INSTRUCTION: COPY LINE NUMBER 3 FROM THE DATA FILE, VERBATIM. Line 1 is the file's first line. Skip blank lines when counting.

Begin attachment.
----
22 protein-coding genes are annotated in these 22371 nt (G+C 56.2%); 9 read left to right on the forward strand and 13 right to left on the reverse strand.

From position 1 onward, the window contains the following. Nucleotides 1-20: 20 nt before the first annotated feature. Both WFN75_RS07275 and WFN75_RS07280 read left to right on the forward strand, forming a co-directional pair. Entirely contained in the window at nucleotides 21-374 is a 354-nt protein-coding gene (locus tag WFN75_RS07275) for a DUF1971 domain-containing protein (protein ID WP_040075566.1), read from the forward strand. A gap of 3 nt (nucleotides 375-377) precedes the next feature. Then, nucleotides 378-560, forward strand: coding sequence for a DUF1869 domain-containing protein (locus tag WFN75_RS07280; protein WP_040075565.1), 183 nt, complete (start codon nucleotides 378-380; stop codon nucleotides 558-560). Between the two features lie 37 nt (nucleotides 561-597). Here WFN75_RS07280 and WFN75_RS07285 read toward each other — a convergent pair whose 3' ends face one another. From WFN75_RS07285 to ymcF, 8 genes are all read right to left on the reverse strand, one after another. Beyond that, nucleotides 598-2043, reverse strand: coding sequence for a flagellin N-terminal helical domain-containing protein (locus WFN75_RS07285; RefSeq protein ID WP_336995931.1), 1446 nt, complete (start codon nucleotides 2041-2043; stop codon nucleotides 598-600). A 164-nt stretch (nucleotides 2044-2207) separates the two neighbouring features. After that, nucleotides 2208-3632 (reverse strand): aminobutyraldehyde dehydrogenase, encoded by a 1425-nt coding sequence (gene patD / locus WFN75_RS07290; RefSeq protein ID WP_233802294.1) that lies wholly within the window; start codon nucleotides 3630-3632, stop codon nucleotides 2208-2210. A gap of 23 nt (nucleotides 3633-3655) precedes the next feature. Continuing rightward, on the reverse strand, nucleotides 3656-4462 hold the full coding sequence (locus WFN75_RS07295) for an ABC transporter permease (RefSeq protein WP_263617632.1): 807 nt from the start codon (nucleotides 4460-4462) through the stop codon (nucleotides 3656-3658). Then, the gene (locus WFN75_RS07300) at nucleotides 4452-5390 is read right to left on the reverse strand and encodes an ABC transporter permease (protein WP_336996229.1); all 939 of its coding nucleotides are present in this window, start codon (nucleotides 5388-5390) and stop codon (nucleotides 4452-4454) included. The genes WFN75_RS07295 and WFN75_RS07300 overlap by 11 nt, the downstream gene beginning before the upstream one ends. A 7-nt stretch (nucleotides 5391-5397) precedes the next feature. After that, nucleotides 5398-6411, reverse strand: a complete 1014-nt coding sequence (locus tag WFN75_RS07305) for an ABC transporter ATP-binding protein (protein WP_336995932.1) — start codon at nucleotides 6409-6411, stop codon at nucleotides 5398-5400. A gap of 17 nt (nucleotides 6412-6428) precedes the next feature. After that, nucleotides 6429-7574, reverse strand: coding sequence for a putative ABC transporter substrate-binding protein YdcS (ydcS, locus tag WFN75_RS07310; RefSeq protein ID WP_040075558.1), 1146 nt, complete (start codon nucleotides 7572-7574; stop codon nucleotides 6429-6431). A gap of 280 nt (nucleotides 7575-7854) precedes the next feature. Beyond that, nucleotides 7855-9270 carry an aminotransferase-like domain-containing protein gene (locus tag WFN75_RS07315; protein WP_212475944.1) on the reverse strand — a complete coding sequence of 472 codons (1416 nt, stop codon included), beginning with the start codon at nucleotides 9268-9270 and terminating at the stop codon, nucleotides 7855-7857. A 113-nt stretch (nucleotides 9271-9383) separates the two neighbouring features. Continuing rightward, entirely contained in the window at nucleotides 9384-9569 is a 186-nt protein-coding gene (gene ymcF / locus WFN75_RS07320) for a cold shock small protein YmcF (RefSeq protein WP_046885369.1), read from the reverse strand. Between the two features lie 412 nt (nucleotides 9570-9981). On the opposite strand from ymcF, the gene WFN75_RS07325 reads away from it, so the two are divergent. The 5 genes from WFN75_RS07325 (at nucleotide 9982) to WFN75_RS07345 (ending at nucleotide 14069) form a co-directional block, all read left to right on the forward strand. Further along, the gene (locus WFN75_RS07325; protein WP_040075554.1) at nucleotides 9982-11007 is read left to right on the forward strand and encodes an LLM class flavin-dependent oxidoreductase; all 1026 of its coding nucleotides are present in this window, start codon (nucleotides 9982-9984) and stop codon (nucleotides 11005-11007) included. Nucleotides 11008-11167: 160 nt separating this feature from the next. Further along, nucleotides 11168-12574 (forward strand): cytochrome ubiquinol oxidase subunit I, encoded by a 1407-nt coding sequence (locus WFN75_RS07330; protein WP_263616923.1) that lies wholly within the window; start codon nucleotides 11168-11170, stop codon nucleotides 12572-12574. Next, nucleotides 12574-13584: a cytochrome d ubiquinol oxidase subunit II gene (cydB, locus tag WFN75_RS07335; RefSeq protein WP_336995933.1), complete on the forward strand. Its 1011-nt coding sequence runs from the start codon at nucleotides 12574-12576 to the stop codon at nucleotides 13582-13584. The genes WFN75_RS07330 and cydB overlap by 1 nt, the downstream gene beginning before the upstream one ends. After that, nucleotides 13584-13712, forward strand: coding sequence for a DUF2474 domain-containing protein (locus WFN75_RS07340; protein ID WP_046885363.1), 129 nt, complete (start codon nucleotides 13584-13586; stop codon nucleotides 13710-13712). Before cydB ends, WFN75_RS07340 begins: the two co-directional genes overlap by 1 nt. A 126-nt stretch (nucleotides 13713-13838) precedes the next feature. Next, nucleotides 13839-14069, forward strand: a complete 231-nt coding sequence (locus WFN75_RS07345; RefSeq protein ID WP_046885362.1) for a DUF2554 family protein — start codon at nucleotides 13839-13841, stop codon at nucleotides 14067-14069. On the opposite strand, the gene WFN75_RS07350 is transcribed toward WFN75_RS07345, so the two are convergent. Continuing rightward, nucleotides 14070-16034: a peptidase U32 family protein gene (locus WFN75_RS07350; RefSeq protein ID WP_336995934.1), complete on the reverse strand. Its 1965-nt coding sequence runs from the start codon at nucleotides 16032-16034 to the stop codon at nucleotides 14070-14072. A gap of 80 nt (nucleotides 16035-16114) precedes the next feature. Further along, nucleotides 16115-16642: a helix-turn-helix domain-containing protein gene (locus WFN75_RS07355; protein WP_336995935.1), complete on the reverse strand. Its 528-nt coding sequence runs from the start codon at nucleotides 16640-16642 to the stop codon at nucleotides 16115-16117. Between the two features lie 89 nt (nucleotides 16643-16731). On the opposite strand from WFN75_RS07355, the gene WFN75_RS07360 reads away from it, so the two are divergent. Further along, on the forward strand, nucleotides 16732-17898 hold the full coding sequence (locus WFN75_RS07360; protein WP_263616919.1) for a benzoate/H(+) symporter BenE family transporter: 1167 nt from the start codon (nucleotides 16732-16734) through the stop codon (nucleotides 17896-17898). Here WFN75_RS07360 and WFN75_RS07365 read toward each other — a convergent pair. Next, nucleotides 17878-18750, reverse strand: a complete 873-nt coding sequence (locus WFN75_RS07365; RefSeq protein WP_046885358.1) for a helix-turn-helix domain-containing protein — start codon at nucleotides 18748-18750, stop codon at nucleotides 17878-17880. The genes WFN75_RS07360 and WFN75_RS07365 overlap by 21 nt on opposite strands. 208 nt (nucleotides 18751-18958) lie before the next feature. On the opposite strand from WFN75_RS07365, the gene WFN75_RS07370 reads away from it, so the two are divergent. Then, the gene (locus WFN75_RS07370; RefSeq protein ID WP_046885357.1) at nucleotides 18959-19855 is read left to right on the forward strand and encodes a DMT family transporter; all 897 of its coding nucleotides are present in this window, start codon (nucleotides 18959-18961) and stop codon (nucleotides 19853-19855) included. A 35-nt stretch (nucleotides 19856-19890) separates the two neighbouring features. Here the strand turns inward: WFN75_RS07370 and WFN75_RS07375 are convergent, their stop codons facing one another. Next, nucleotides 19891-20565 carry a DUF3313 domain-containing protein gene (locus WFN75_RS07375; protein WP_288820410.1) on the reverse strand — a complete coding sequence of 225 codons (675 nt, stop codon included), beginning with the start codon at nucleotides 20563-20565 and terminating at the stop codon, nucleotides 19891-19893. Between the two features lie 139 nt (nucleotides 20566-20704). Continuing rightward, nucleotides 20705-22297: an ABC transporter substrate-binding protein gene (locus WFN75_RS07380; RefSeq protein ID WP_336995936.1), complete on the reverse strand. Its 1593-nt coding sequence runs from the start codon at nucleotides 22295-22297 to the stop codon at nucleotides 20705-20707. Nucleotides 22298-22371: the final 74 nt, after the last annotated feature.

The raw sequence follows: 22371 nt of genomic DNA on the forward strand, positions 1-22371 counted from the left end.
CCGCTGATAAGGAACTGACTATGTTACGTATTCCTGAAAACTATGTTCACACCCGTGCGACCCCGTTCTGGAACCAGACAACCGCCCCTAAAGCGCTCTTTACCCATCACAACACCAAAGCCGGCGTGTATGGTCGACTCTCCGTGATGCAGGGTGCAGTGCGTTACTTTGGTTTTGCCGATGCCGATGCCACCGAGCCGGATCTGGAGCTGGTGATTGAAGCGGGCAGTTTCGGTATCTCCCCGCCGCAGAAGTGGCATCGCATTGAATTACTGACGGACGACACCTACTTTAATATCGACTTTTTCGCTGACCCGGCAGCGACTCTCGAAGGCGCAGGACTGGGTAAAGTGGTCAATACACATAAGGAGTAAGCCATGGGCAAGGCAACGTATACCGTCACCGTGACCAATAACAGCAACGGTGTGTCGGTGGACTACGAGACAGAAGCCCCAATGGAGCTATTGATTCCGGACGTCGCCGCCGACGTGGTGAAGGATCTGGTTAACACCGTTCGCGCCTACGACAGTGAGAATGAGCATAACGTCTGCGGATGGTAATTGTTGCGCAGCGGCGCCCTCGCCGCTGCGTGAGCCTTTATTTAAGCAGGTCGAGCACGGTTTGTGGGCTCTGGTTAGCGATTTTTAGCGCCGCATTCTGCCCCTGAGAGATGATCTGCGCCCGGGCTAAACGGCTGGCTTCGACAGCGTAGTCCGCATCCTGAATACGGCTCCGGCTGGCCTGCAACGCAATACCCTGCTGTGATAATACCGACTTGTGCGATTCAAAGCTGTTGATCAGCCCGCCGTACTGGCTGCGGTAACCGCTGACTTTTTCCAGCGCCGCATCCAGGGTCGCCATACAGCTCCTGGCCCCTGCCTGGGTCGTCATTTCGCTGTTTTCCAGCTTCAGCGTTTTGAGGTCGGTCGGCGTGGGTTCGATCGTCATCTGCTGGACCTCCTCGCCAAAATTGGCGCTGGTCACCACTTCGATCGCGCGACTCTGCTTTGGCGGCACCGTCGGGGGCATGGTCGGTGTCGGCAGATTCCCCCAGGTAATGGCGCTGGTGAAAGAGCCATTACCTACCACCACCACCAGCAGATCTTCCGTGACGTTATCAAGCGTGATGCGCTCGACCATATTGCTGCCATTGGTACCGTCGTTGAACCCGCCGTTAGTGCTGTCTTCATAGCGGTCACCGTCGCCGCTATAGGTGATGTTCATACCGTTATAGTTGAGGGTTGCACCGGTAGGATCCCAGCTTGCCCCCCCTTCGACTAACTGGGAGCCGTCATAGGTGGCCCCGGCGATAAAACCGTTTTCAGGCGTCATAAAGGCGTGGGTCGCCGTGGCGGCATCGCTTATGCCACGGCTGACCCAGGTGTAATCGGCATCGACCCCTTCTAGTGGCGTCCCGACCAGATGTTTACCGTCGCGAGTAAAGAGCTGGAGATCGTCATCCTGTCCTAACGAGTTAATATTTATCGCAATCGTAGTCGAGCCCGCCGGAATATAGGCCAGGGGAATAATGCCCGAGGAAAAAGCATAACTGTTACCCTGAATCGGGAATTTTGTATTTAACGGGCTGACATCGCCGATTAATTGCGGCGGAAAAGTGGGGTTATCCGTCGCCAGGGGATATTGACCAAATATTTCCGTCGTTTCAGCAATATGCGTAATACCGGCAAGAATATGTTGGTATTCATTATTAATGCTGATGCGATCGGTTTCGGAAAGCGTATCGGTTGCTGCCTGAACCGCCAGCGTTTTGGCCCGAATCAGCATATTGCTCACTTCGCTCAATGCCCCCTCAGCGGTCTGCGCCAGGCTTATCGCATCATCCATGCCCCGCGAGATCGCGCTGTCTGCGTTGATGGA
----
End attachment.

The raw sequence follows: 22371 nt of genomic DNA on the forward strand, positions 1-22371 counted from the left end.